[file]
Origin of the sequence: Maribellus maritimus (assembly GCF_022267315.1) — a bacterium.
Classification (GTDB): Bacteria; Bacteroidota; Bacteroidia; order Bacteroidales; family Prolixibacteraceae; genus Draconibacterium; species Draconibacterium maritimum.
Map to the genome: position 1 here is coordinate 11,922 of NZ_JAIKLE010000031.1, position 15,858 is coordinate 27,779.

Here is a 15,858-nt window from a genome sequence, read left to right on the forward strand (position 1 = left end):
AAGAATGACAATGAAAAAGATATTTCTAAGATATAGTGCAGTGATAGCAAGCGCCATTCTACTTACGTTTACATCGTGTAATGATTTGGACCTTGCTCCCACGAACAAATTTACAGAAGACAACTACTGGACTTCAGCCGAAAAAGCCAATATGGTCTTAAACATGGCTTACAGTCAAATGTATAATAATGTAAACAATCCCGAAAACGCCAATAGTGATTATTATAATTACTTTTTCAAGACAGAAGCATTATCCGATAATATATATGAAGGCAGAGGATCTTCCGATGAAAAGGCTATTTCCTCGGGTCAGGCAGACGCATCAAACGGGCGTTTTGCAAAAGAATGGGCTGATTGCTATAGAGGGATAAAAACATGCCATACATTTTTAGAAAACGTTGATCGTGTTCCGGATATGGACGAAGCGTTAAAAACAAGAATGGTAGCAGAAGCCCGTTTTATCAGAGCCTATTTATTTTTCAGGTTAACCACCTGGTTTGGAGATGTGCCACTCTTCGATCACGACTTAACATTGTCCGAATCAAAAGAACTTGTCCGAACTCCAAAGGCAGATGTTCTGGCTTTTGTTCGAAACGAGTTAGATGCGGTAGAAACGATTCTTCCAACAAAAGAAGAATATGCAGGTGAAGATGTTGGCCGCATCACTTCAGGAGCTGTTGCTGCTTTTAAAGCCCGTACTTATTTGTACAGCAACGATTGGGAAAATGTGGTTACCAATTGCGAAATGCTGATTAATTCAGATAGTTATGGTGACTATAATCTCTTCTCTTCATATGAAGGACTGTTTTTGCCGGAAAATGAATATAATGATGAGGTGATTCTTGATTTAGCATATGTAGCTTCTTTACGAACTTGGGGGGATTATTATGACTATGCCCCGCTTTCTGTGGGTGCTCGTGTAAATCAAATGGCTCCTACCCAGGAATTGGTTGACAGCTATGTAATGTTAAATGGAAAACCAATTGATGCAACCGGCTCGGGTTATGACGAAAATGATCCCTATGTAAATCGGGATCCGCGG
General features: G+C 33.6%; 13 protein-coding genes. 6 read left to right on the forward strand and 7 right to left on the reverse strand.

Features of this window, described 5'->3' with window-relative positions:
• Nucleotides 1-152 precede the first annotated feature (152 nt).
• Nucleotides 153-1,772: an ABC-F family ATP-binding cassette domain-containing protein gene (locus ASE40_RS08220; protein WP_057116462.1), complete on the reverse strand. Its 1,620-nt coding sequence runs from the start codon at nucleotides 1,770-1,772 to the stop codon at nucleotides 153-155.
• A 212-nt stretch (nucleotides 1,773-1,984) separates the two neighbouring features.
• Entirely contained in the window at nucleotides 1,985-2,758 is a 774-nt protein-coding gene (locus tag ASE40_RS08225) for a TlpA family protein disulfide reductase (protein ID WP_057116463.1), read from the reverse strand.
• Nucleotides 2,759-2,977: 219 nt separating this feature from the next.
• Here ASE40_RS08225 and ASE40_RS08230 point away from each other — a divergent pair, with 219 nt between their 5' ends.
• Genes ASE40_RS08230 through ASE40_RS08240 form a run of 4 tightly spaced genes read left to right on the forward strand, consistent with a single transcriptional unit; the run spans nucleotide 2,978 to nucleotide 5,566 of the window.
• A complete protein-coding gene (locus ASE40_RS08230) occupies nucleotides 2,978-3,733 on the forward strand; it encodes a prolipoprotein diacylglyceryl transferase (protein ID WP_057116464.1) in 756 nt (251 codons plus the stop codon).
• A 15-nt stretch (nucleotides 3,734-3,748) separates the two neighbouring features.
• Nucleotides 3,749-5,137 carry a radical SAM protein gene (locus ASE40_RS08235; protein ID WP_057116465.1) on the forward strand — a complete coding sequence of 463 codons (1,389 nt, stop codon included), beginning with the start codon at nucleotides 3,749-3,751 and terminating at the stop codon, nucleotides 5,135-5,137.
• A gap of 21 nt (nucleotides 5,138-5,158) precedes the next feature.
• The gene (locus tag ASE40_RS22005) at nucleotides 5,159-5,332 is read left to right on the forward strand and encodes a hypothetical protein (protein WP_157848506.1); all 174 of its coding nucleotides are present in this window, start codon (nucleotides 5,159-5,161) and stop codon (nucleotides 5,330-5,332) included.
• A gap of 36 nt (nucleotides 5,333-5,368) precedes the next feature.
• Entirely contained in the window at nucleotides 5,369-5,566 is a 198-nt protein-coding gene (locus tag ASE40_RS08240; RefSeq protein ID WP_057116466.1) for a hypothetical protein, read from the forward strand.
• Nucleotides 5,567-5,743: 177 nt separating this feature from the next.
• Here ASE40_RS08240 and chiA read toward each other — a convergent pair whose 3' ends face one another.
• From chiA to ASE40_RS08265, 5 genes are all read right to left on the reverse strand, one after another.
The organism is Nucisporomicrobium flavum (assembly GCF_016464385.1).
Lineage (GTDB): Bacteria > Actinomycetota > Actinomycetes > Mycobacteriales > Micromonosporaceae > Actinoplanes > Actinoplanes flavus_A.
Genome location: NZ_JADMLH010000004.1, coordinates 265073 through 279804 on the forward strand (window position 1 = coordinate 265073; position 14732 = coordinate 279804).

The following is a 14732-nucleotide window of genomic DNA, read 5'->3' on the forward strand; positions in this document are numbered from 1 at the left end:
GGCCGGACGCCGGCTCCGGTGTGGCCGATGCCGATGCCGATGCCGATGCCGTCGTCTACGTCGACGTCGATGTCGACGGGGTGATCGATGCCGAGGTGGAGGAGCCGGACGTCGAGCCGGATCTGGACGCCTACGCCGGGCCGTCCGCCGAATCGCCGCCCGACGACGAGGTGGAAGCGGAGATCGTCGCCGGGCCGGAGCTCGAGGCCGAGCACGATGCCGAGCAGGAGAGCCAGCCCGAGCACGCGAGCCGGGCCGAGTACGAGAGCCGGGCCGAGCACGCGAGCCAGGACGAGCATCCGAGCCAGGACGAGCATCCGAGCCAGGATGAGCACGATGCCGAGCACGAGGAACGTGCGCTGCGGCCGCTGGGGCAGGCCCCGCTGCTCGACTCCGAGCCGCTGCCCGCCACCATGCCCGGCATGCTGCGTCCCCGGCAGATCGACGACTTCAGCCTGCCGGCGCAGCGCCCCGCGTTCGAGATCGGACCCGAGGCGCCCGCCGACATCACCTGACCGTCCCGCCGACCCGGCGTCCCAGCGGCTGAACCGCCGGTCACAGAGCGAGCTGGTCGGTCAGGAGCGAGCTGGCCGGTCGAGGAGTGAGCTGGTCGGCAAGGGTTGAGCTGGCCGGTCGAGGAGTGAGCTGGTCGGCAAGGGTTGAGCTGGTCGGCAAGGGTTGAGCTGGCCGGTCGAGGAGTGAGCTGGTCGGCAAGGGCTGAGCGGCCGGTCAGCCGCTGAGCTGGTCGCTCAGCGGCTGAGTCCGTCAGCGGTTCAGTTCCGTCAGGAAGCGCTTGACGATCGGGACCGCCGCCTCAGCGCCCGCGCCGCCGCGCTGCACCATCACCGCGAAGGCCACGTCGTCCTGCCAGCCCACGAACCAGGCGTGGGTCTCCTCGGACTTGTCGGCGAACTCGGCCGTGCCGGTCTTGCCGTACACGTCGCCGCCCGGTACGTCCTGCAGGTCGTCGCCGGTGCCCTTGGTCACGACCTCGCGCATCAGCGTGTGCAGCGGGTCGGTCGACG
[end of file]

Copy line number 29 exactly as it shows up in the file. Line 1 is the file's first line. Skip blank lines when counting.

GGCCGGACGCCGGCTCCGGTGTGGCCGATGCCGATGCCGATGCCGATGCCGTCGTCTACGTCGACGTCGATGTCGACGGGGTGATCGATGCCGAGGTGGAGGAGCCGGACGTCGAGCCGGATCTGGACGCCTACGCCGGGCCGTCCGCCGAATCGCCGCCCGACGACGAGGTGGAAGCGGAGATCGTCGCCGGGCCGGAGCTCGAGGCCGAGCACGATGCCGAGCAGGAGAGCCAGCCCGAGCACGCGAGCCGGGCCGAGTACGAGAGCCGGGCCGAGCACGCGAGCCAGGACGAGCATCCGAGCCAGGACGAGCATCCGAGCCAGGATGAGCACGATGCCGAGCACGAGGAACGTGCGCTGCGGCCGCTGGGGCAGGCCCCGCTGCTCGACTCCGAGCCGCTGCCCGCCACCATGCCCGGCATGCTGCGTCCCCGGCAGATCGACGACTTCAGCCTGCCGGCGCAGCGCCCCGCGTTCGAGATCGGACCCGAGGCGCCCGCCGACATCACCTGACCGTCCCGCCGACCCGGCGTCCCAGCGGCTGAACCGCCGGTCACAGAGCGAGCTGGTCGGTCAGGAGCGAGCTGGCCGGTCGAGGAGTGAGCTGGTCGGCAAGGGTTGAGCTGGCCGGTCGAGGAGTGAGCTGGTCGGCAAGGGTTGAGCTGGTCGGCAAGGGTTGAGCTGGCCGGTCGAGGAGTGAGCTGGTCGGCAAGGGCTGAGCGGCCGGTCAGCCGCTGAGCTGGTCGCTCAGCGGCTGAGTCCGTCAGCGGTTCAGTTCCGTCAGGAAGCGCTTGACGATCGGGACCGCCGCCTCAGCGCCCGCGCCGCCGCGCTGCACCATCACCGCGAAGGCCACGTCGTCCTGCCAGCCCACGAACCAGGCGTGGGTCTCCTCGGACTTGTCGGCGAACTCGGCCGTGCCGGTCTTGCCGTACACGTCGCCGCCCGGTACGTCCTGCAGGTCGTCGCCGGTGCCCTTGGTCACGACCTCGCGCATCAGCGTGTGCAGCGGGTCGGTCGACG